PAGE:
Being a writer who is a Christian doesn’t just mean standing up for your beliefs. It means saying sorry when something you’ve written has hurt someone.
One week following that post, I spent a morning making public and private apologies to those who’d been hurt by the Servanthood post, because one person’s story can be another person’s stumbling block. And no matter how convicted you may feel, without love, you are but a resounding gong or a clanging cymbal.
I didn’t apologize for the message of the post. I still stand by my theology. I still believe in submission.
I apologized, though, for the ill-placed anecdote which I used, about my Lebanese friend who had stayed in her abusive relationship, and how her husband had become a believer as a result, and in spite of the article being read by a dozen editors, no one caught the trigger that would cause a number of readers to suffer PTSD.
I have never been so remorseful.
Having never been abused (save for neglect as a child), I wasn’t aware of the trigger, nor of the implication it would make to stay in abusive relationships for the purpose of saving one’s husband (I by no means support that theory; spiritual submission by the wife MUST be paired with spiritual responsibility by the husband.)
But these stumbling blocks are things that we as writers–as Christ-believing writers–need to be conscious of. No matter how true our message, no matter how passionate our hearts, love needs to prevail. And this means apologizing when we’re wrong.
In the end, it’s about living mercifully while inspiring righteousness.
Jesus did not throw stones. But. He also told the woman to “go and sin no more.”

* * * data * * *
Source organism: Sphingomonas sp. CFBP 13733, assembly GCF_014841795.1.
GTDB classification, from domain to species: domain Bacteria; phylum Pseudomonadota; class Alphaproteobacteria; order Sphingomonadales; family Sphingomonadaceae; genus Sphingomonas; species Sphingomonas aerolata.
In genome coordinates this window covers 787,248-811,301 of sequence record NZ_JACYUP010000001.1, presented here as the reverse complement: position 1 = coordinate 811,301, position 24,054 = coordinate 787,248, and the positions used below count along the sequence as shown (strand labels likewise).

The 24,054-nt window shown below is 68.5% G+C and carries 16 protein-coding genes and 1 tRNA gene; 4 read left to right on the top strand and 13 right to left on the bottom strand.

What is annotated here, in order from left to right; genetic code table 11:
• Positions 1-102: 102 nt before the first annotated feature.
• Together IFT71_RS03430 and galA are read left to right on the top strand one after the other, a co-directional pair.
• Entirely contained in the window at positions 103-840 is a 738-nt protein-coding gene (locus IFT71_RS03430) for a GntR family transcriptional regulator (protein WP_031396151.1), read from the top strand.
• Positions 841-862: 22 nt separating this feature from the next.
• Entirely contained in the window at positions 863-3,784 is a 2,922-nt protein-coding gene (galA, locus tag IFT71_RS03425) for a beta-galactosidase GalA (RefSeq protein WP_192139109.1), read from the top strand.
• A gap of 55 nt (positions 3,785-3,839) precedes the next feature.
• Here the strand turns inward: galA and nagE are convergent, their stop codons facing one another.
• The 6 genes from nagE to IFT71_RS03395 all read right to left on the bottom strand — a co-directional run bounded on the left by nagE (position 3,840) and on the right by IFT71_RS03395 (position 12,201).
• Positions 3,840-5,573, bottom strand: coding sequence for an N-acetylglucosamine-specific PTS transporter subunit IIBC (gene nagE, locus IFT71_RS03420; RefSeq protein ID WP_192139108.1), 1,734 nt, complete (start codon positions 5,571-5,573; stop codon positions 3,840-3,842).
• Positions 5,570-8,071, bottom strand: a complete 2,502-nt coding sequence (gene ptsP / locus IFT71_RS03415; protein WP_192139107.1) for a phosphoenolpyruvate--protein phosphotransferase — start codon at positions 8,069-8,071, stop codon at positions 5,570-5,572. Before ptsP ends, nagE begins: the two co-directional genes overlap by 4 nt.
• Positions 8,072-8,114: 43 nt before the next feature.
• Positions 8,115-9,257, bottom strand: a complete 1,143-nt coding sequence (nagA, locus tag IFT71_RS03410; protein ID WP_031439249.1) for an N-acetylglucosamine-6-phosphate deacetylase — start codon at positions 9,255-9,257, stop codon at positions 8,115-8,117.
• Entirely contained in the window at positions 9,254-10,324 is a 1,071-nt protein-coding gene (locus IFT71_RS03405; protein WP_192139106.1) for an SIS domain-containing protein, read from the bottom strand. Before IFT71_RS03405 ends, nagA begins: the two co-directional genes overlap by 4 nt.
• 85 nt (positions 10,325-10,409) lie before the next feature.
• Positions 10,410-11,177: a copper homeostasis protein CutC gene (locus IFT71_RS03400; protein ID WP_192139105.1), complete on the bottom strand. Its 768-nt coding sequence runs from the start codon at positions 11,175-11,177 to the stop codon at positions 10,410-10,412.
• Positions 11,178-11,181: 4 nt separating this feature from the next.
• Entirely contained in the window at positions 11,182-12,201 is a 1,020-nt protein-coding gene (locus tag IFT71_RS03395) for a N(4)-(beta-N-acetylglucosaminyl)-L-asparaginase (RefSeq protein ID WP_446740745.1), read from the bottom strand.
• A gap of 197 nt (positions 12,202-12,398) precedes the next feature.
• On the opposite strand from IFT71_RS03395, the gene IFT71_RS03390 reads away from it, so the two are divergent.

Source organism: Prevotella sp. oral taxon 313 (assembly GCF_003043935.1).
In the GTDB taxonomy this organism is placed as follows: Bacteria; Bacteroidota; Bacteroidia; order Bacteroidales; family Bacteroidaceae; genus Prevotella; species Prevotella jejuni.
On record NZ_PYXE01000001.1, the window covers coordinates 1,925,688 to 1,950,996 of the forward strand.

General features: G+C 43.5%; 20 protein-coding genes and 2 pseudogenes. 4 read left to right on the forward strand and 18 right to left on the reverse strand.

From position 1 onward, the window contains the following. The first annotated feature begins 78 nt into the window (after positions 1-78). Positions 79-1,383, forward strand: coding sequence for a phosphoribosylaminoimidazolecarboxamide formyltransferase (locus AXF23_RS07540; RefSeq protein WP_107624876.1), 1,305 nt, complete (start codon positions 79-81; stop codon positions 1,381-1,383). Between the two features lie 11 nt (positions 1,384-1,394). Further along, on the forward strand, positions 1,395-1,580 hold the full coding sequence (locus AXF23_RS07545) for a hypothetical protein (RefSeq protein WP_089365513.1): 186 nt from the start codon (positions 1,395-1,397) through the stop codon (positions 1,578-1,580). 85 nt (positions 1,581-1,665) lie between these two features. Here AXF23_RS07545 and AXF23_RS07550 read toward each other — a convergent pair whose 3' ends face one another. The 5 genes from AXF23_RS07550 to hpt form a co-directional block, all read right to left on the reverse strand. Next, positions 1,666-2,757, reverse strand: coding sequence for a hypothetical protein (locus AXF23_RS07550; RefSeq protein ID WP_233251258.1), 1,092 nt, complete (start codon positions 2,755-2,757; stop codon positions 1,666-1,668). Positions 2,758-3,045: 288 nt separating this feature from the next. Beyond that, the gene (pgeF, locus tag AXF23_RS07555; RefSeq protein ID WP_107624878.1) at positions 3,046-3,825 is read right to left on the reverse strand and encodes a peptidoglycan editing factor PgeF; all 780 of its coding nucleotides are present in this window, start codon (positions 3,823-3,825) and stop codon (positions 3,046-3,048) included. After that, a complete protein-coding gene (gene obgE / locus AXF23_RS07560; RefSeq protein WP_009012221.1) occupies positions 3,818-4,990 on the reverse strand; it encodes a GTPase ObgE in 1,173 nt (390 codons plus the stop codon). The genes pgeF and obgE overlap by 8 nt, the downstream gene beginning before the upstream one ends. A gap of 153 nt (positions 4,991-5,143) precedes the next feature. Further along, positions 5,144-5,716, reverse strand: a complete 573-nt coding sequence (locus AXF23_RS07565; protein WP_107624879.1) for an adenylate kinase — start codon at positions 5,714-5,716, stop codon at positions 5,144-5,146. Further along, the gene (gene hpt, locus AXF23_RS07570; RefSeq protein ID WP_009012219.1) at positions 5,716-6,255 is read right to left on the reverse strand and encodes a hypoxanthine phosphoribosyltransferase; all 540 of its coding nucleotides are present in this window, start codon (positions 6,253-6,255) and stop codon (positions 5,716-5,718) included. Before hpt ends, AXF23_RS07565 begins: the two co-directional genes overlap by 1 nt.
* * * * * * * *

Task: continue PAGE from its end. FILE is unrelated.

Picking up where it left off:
We serve a merciful savior who longs for us to be holy. So there is the fine balance.
I discovered this quote the other day through a fellow blogger: I don’t think that God always tells the person with OCD that he doesn’t need to wash his hands five times. I think He makes sure he always has soap. ~ Serena Woods, Grace is for Sinners
Our Abba Father always makes sure we have soap.
But in the meantime, he longs for us to not need that soap anymore.
He is patient, and while we need to stand up for our convictions, we also need to make sure that we’re not blocking the light for anyone. That in standing, we’re offering our hands to those around us and helping them to stand too.
Our stories should not be pedestals. They should not be podiums. They should be parables–carefully worded attempts to illustrate truths of the kingdom, on behalf of a world that longs to find Jesus and to find him, fully.
(Today, I am happy to announce that Jen Hatmaker is giving away a copy of her book, 7: An Experimental Mutiny Against Excess, which we reviewed last week here. Leave me a comment below, and we’ll choose a winner by the end of the week.)
every thursday, we gather together to celebrate redemption. here are the details:
1. link up a post (old or new) that relates to redemption.
2. put the ‘imperfect prose’ button at the bottom of your post, so others can find their way back here (see button code in right-hand column of my blog)
3. read other’s prose, and encourage them!
so won’t you join us, as we “walk each other home”? (ram dass)